US Cattle Herd Smallest in Six Decades
Drought takes a toll in the heartland
By Newser Editors and Wire Services
Posted Feb 1, 2013 5:58 PM CST
In this Nov. 20 photo, Debbie Blythe feeds cattle on her farm near White City, Kan.   (AP Photo/Orlin Wagner)

(Newser) – The severe drought that scorched pastures across the American heartland last summer helped shrink the US cattle herd to its smallest size in more than six decades and encouraged the movement of animals to lusher fields in the north and west. The National Agricultural Statistics Service said today that the US inventory of cattle and calves totaled 89.3 million animals as of Jan. 1. That was down by 1.5 million cattle, or 2%, compared with this time a year ago. It's the lowest January cattle inventory since 1952.

Texas, the largest cattle-producing state, saw its herd shrink 5% to 11.3 million head amid a multi-year drought. Nebraska's herd shrunk 2% to 6.3 million animals as the drought spread north this summer. In Kansas, another hard-hit state, the number of cattle shrunk 4% to 5.8 million animals as ranchers sold off animals amid skyrocketing prices for hay. By contrast, northern states fared better. North Dakota ranchers expanded their herds by 6% to nearly 1.8 million head, while South Dakota's cattle numbers grew 5% to 3.8 million. Montana, Idaho, and Washington also boosted the size of their herds. The growth in the north didn't make up for losses elsewhere, however.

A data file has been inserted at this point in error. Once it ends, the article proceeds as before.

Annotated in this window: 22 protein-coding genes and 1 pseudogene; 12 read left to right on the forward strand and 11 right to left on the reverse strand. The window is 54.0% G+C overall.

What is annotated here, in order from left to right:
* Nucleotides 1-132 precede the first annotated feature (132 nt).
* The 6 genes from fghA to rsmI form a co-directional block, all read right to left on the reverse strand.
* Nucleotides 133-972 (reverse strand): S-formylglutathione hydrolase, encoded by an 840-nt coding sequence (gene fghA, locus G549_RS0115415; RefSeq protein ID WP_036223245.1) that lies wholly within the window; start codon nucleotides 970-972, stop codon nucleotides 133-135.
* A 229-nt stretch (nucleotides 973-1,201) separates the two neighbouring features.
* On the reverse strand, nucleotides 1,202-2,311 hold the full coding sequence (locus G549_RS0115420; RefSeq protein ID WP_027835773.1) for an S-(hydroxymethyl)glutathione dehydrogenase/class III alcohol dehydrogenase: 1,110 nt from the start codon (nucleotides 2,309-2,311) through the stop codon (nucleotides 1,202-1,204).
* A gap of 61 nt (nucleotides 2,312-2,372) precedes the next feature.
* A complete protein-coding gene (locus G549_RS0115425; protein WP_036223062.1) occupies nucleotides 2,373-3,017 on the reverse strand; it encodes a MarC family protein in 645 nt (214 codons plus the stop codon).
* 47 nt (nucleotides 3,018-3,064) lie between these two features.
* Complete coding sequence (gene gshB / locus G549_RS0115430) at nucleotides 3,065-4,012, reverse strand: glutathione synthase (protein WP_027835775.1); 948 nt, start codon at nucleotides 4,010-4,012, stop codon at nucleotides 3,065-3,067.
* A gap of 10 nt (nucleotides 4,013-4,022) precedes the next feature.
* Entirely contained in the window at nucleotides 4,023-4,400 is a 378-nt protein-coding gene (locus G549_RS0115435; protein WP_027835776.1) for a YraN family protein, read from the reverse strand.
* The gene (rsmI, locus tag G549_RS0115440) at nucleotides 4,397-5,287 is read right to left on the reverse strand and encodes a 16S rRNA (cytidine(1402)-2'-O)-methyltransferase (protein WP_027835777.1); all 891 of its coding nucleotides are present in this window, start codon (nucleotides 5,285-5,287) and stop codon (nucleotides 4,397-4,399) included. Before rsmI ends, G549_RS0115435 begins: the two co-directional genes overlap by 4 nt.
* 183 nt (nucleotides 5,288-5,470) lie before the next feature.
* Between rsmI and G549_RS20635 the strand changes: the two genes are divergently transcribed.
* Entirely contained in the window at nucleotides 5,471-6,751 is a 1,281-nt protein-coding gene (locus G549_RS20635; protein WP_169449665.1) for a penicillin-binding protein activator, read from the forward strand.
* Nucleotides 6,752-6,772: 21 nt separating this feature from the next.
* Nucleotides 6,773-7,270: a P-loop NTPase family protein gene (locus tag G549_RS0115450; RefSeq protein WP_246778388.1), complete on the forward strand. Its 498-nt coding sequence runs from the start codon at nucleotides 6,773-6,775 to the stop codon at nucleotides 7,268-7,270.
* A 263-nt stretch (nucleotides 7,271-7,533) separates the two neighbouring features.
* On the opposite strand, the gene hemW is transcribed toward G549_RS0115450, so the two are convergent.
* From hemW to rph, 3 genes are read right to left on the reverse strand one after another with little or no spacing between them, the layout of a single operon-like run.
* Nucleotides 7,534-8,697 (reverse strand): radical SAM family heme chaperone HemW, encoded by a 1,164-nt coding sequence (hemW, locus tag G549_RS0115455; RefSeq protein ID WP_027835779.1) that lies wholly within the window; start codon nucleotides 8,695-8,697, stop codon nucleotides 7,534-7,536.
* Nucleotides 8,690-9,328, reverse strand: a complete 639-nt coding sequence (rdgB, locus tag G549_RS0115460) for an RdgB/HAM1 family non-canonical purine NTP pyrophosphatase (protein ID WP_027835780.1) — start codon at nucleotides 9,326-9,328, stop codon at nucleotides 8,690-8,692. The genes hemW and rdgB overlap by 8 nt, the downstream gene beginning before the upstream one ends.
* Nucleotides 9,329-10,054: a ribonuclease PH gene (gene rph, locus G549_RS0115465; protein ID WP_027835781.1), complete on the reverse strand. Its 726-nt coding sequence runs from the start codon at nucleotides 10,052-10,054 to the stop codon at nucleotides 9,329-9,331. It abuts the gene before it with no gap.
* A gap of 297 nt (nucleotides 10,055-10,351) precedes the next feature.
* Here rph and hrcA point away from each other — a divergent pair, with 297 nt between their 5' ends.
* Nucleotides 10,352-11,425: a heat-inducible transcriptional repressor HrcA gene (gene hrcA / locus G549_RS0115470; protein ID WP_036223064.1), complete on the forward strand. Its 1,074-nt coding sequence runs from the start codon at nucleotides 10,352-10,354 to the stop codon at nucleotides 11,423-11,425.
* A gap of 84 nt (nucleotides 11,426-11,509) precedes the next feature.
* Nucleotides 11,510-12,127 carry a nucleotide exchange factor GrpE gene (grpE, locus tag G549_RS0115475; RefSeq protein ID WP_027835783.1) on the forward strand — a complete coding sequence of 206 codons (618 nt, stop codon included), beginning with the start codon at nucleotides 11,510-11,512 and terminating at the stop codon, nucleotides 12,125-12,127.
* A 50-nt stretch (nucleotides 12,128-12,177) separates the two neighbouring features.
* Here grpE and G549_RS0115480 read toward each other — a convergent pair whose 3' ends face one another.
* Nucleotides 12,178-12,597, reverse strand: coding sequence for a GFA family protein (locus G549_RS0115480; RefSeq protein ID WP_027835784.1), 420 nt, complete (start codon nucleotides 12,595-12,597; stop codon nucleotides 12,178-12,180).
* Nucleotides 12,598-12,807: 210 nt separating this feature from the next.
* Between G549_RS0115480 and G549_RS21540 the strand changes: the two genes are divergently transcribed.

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Feb 3, 2013 7:04 AM CST
Feb 2, 2013 5:22 AM CST
as the world population increases, so does the size of our herds. Problem is that the herds are a major cause of global warming. The three major causes are volcanoes, autos and similiar emissions but the largest contributor is cow poop. We are actually being done in by cow farts.
Feb 2, 2013 5:05 AM CST
After speaking to a friend who owns a dairy heard. The reason he cut his heard down was 1) high cost of feed, 2) Lack of water, 3) cost of digging a new well, 4) decrease in milk profit, the federal milk subs. go to the producer, not the dairyman and 5) the amount of intrest on his farm loan and the taxes he has to pay on his land. He said that at the present rate, he would be out of dairy within five years and he said he knows of probley 20 others in the same fix.